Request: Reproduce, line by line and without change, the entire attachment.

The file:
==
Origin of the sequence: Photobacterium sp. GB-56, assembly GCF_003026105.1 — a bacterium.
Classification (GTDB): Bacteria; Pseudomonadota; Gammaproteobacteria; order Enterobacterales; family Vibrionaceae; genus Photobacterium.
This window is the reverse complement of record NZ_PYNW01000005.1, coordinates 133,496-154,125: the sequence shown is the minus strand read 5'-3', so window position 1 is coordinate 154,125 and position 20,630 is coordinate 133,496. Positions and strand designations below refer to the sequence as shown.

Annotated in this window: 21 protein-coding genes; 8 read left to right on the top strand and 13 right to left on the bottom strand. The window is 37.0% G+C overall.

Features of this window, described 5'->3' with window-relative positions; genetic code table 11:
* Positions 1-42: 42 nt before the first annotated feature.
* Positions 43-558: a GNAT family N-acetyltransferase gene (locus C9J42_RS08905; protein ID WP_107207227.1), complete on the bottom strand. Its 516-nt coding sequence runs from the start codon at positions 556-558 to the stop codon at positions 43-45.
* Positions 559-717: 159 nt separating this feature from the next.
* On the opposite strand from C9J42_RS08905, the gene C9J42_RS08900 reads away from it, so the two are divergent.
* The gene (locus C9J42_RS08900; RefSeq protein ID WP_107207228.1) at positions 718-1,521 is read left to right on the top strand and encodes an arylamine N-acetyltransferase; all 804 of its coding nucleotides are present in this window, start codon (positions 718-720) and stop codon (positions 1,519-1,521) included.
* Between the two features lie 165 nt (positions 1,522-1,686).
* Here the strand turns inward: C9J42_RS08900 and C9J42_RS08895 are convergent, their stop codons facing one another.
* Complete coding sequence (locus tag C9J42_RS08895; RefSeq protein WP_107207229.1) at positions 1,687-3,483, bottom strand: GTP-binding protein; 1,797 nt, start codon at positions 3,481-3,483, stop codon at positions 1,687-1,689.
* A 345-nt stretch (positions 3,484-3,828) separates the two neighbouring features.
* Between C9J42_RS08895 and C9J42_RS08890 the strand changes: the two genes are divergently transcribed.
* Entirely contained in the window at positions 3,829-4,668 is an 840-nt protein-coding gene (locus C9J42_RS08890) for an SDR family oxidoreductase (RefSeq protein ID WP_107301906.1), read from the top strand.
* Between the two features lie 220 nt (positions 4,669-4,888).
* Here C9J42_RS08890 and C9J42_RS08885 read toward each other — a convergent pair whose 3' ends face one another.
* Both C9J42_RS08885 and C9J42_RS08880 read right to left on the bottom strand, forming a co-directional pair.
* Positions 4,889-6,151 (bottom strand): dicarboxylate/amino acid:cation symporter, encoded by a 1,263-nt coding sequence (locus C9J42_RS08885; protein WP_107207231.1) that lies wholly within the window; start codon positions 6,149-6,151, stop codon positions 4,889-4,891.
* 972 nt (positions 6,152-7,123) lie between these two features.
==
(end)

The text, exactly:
Origin of the sequence: Photobacterium sp. GB-56, assembly GCF_003026105.1 — a bacterium.
Classification (GTDB): Bacteria; Pseudomonadota; Gammaproteobacteria; order Enterobacterales; family Vibrionaceae; genus Photobacterium.
This window is the reverse complement of record NZ_PYNW01000005.1, coordinates 133,496-154,125: the sequence shown is the minus strand read 5'-3', so window position 1 is coordinate 154,125 and position 20,630 is coordinate 133,496. Positions and strand designations below refer to the sequence as shown.

Annotated in this window: 21 protein-coding genes; 8 read left to right on the top strand and 13 right to left on the bottom strand. The window is 37.0% G+C overall.

Features of this window, described 5'->3' with window-relative positions; genetic code table 11:
* Positions 1-42: 42 nt before the first annotated feature.
* Positions 43-558: a GNAT family N-acetyltransferase gene (locus C9J42_RS08905; protein ID WP_107207227.1), complete on the bottom strand. Its 516-nt coding sequence runs from the start codon at positions 556-558 to the stop codon at positions 43-45.
* Positions 559-717: 159 nt separating this feature from the next.
* On the opposite strand from C9J42_RS08905, the gene C9J42_RS08900 reads away from it, so the two are divergent.
* The gene (locus C9J42_RS08900; RefSeq protein ID WP_107207228.1) at positions 718-1,521 is read left to right on the top strand and encodes an arylamine N-acetyltransferase; all 804 of its coding nucleotides are present in this window, start codon (positions 718-720) and stop codon (positions 1,519-1,521) included.
* Between the two features lie 165 nt (positions 1,522-1,686).
* Here the strand turns inward: C9J42_RS08900 and C9J42_RS08895 are convergent, their stop codons facing one another.
* Complete coding sequence (locus tag C9J42_RS08895; RefSeq protein WP_107207229.1) at positions 1,687-3,483, bottom strand: GTP-binding protein; 1,797 nt, start codon at positions 3,481-3,483, stop codon at positions 1,687-1,689.
* A 345-nt stretch (positions 3,484-3,828) separates the two neighbouring features.
* Between C9J42_RS08895 and C9J42_RS08890 the strand changes: the two genes are divergently transcribed.
* Entirely contained in the window at positions 3,829-4,668 is an 840-nt protein-coding gene (locus C9J42_RS08890) for an SDR family oxidoreductase (RefSeq protein ID WP_107301906.1), read from the top strand.
* Between the two features lie 220 nt (positions 4,669-4,888).
* Here C9J42_RS08890 and C9J42_RS08885 read toward each other — a convergent pair whose 3' ends face one another.
* Both C9J42_RS08885 and C9J42_RS08880 read right to left on the bottom strand, forming a co-directional pair.
* Positions 4,889-6,151 (bottom strand): dicarboxylate/amino acid:cation symporter, encoded by a 1,263-nt coding sequence (locus C9J42_RS08885; protein WP_107207231.1) that lies wholly within the window; start codon positions 6,149-6,151, stop codon positions 4,889-4,891.
* 972 nt (positions 6,152-7,123) lie between these two features.